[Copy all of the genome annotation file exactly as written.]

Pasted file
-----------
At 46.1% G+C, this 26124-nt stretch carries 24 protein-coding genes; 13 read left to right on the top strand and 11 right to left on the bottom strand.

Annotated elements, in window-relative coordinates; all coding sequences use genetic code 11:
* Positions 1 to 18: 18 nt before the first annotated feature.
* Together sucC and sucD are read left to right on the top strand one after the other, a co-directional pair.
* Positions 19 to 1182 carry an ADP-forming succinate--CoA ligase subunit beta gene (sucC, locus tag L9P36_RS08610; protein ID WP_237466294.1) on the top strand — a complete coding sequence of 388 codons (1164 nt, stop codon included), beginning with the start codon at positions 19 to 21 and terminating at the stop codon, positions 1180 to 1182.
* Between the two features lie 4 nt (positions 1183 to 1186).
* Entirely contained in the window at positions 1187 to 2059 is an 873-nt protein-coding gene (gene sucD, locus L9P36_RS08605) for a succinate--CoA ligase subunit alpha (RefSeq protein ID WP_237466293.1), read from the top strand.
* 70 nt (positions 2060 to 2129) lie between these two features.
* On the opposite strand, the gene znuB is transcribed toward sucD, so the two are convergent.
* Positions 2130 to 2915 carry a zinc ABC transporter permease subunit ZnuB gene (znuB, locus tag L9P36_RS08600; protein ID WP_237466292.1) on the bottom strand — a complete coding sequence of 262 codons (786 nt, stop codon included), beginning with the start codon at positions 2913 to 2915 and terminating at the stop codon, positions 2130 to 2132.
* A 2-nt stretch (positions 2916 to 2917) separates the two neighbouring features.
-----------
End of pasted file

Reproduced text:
At 46.1% G+C, this 26124-nt stretch carries 24 protein-coding genes; 13 read left to right on the top strand and 11 right to left on the bottom strand.

Annotated elements, in window-relative coordinates; all coding sequences use genetic code 11:
* Positions 1 to 18: 18 nt before the first annotated feature.
* Together sucC and sucD are read left to right on the top strand one after the other, a co-directional pair.
* Positions 19 to 1182 carry an ADP-forming succinate--CoA ligase subunit beta gene (sucC, locus tag L9P36_RS08610; protein ID WP_237466294.1) on the top strand — a complete coding sequence of 388 codons (1164 nt, stop codon included), beginning with the start codon at positions 19 to 21 and terminating at the stop codon, positions 1180 to 1182.
* Between the two features lie 4 nt (positions 1183 to 1186).
* Entirely contained in the window at positions 1187 to 2059 is an 873-nt protein-coding gene (gene sucD, locus L9P36_RS08605) for a succinate--CoA ligase subunit alpha (RefSeq protein ID WP_237466293.1), read from the top strand.
* 70 nt (positions 2060 to 2129) lie between these two features.
* On the opposite strand, the gene znuB is transcribed toward sucD, so the two are convergent.
* Positions 2130 to 2915 carry a zinc ABC transporter permease subunit ZnuB gene (znuB, locus tag L9P36_RS08600; protein ID WP_237466292.1) on the bottom strand — a complete coding sequence of 262 codons (786 nt, stop codon included), beginning with the start codon at positions 2913 to 2915 and terminating at the stop codon, positions 2130 to 2132.
* A 2-nt stretch (positions 2916 to 2917) separates the two neighbouring features.